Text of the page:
China Miéville’s 50 sf works for socialists to read

Thanks to – original list here.

Usual drill, those I’ve read in bold:

Iain M Banks—Use of Weapons
Edward Bellamy—Looking Backward, 2000–1887

Alexander Bogdanov—The Red Star: A Utopia
Emma Bull & Steven Brust—Freedom & Necessity
Mikhail Bulgakov—The Master and Margarita
Katherine Burdekin (aka “Murray Constantine”)—Swastika Night
Octavia Butler—Survivor
Julio Cortázar—“House Taken Over”
Philip K. Dick—A Scanner Darkly
Thomas Disch—The Priest
Gordon Eklund—All Times Possible
Max Ernst—Une Semaine de Bonté
Claude Farrère—Useless Hands
Anatole France—The White Stone
Jane Gaskell—Strange Evil
Mary Gentle—Rats and Gargoyles
Charlotte Perkins Gilman—The Yellow Wallpaper
Lisa Goldstein—The Dream Years
Stefan Grabiński—The Dark Domain
George Griffith—The Angel of Revolution
Imil Habibi—The Secret Life of Saeed the Pessoptimist
M. John Harrison—Viriconium Nights
Ursula K. Le Guin—The Dispossessed
Jack London—Iron Heel
Ken MacLeod—The Star Fraction
Gregory Maguire—Wicked
J. Leslie Mitchell (Lewis Grassic Gibbon)—Gay Hunter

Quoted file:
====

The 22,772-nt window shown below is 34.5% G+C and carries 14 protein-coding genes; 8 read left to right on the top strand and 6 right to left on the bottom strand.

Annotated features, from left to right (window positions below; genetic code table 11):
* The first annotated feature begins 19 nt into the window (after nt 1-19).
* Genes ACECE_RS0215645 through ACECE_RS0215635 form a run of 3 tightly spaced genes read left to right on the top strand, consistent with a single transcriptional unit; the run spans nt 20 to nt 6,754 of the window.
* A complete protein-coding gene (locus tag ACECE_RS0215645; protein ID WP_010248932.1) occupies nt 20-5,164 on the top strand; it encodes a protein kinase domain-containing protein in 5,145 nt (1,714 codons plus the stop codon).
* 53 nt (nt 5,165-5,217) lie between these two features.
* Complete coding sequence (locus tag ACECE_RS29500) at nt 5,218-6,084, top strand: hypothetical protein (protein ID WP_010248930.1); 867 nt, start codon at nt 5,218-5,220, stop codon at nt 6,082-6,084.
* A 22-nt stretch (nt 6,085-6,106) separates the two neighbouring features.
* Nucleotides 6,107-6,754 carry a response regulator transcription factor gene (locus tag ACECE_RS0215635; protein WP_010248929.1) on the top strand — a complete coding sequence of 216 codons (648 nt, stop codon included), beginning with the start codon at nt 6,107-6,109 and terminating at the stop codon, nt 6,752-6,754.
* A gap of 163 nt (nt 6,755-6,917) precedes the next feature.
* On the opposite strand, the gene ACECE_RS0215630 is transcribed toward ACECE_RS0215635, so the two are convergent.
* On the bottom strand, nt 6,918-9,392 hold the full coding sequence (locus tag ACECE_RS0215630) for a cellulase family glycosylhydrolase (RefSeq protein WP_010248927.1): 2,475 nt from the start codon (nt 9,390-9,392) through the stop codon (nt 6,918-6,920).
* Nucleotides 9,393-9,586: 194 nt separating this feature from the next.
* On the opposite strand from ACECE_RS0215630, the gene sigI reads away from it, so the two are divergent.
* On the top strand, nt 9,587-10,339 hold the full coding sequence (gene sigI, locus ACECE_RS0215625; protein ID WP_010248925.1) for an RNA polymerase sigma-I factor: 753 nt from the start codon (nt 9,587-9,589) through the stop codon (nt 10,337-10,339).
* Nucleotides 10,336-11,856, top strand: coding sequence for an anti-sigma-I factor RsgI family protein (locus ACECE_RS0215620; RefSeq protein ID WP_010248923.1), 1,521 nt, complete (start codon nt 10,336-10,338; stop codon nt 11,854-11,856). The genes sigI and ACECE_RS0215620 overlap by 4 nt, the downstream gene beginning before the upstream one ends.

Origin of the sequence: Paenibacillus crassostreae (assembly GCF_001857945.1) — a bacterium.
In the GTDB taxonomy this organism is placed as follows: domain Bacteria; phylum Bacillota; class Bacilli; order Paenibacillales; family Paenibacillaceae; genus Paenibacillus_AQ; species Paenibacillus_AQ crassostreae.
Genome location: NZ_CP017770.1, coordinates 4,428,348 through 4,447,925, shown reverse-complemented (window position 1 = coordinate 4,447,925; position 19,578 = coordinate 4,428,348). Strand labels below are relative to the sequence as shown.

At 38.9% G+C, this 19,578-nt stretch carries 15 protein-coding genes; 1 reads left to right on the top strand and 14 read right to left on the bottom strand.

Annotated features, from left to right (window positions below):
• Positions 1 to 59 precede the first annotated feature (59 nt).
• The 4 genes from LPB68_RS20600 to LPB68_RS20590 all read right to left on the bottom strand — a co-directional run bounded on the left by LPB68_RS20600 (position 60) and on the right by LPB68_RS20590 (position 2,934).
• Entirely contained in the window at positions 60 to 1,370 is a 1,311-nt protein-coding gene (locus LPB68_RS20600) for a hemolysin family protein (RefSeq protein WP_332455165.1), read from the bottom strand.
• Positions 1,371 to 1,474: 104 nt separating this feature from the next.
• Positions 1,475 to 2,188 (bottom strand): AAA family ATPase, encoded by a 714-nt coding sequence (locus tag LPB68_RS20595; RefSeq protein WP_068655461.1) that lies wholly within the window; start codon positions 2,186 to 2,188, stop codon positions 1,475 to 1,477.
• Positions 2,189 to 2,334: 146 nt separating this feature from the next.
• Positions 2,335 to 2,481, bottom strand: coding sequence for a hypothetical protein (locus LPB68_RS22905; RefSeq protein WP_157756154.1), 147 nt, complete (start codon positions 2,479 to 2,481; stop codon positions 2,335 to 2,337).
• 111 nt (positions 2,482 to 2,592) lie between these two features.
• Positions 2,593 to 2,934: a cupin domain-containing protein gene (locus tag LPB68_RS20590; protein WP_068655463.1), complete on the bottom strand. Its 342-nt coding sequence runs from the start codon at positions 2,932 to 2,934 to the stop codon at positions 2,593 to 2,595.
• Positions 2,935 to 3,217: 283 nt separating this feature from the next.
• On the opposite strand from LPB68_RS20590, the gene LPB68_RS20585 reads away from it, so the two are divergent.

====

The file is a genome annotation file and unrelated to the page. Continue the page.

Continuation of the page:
Michael Moorcock—Hawkmoon
William Morris—News From Nowhere
Toni Morrison—Beloved
Mervyn Peake—The Gormenghast Novels
Marge Piercy—Woman on the Edge of Time
Philip Pullman—Northern Lights
Ayn Rand—Atlas Shrugged
Mack Reynolds—Lagrange Five
Keith Roberts—Pavane
Kim Stanley Robinson—The Mars Trilogy
Mary Shelley—Frankenstein
Lucius Shepard—Life During Wartime

Norman Spinrad—The Iron Dream
Eugene Sue—The Wandering Jew
Michael Swanwick—The Iron Dragon’s Daughter
Jonathan Swift—Gulliver’s Travels
Alexei Tolstoy—Aelita
Ian Watson—Slow Birds
H.G. Wells—The Island of Dr Moreau
E. L. White—“Lukundoo”
Oscar Wilde—The Happy Prince and Other Stories
Gene Wolfe—The Fifth Head of Cerberus
Yevgeny Zamyatin—We

Posted in Uncategorised

Unwelcome ally?

I noticed from random googling that Senator Edward Kennedy said nice things about my employers in a speech last week. So I expected to hear a jubilant reaction from one of my liberal American colleagues when I told him about it just now. But no, he was deeply depressed by the news. “To be honest, in terms of getting the current administration to listen to what we’re saying, an endorsement from Fidel Castro might have been more useful,” he grumbled. Take it where you can get it, is what I say.

Posted in Uncategorised


Unusually, there is only one book in common between the shortlisted novels for the BSFA Award and the Arthur C. Clarke Award. It is Ian McDonald’s excellent River of Gods. I have previosuly found that these two awards come prety close to predicting which books I will enjoy.